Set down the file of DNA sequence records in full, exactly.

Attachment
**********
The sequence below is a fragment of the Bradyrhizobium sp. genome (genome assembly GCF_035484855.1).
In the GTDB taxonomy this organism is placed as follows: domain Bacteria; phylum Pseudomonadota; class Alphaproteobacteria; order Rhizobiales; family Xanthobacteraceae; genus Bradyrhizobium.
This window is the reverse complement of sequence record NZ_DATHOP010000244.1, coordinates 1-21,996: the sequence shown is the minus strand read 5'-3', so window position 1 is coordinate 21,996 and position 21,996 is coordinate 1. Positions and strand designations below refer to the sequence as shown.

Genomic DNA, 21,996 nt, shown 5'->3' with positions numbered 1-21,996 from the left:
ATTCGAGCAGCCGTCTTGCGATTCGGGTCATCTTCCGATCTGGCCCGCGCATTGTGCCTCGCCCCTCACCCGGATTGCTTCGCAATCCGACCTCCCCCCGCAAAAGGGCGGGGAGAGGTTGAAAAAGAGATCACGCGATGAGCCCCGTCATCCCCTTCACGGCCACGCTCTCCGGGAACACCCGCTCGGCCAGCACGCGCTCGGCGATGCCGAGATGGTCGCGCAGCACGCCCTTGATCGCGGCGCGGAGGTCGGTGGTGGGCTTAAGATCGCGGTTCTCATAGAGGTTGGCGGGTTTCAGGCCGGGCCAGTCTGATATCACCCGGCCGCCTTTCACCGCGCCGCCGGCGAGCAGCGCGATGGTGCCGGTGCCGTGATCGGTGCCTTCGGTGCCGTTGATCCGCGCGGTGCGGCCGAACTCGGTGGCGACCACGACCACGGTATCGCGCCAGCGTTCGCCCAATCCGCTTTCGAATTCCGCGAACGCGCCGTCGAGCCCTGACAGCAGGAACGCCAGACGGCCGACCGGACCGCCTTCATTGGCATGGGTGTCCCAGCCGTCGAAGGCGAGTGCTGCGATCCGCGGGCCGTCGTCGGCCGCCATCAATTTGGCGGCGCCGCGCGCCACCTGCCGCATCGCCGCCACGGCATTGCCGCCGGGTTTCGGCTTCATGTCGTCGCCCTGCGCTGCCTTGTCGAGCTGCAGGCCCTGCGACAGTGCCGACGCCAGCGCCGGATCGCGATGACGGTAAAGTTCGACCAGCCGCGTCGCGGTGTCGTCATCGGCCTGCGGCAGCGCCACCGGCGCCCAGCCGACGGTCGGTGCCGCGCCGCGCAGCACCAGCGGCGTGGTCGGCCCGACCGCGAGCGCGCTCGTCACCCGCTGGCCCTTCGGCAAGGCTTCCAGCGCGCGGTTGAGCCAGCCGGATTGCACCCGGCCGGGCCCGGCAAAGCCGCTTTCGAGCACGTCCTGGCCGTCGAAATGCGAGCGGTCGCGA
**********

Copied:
The sequence below is a fragment of the Bradyrhizobium sp. genome (genome assembly GCF_035484855.1).
In the GTDB taxonomy this organism is placed as follows: domain Bacteria; phylum Pseudomonadota; class Alphaproteobacteria; order Rhizobiales; family Xanthobacteraceae; genus Bradyrhizobium.
This window is the reverse complement of sequence record NZ_DATHOP010000244.1, coordinates 1-21,996: the sequence shown is the minus strand read 5'-3', so window position 1 is coordinate 21,996 and position 21,996 is coordinate 1. Positions and strand designations below refer to the sequence as shown.

Genomic DNA, 21,996 nt, shown 5'->3' with positions numbered 1-21,996 from the left:
ATTCGAGCAGCCGTCTTGCGATTCGGGTCATCTTCCGATCTGGCCCGCGCATTGTGCCTCGCCCCTCACCCGGATTGCTTCGCAATCCGACCTCCCCCCGCAAAAGGGCGGGGAGAGGTTGAAAAAGAGATCACGCGATGAGCCCCGTCATCCCCTTCACGGCCACGCTCTCCGGGAACACCCGCTCGGCCAGCACGCGCTCGGCGATGCCGAGATGGTCGCGCAGCACGCCCTTGATCGCGGCGCGGAGGTCGGTGGTGGGCTTAAGATCGCGGTTCTCATAGAGGTTGGCGGGTTTCAGGCCGGGCCAGTCTGATATCACCCGGCCGCCTTTCACCGCGCCGCCGGCGAGCAGCGCGATGGTGCCGGTGCCGTGATCGGTGCCTTCGGTGCCGTTGATCCGCGCGGTGCGGCCGAACTCGGTGGCGACCACGACCACGGTATCGCGCCAGCGTTCGCCCAATCCGCTTTCGAATTCCGCGAACGCGCCGTCGAGCCCTGACAGCAGGAACGCCAGACGGCCGACCGGACCGCCTTCATTGGCATGGGTGTCCCAGCCGTCGAAGGCGAGTGCTGCGATCCGCGGGCCGTCGTCGGCCGCCATCAATTTGGCGGCGCCGCGCGCCACCTGCCGCATCGCCGCCACGGCATTGCCGCCGGGTTTCGGCTTCATGTCGTCGCCCTGCGCTGCCTTGTCGAGCTGCAGGCCCTGCGACAGTGCCGACGCCAGCGCCGGATCGCGATGACGGTAAAGTTCGACCAGCCGCGTCGCGGTGTCGTCATCGGCCTGCGGCAGCGCCACCGGCGCCCAGCCGACGGTCGGTGCCGCGCCGCGCAGCACCAGCGGCGTGGTCGGCCCGACCGCGAGCGCGCTCGTCACCCGCTGGCCCTTCGGCAAGGCTTCCAGCGCGCGGTTGAGCCAGCCGGATTGCACCCGGCCGGGCCCGGCAAAGCCGCTTTCGAGCACGTCCTGGCCGTCGAAATGCGAGCGGTCGCGA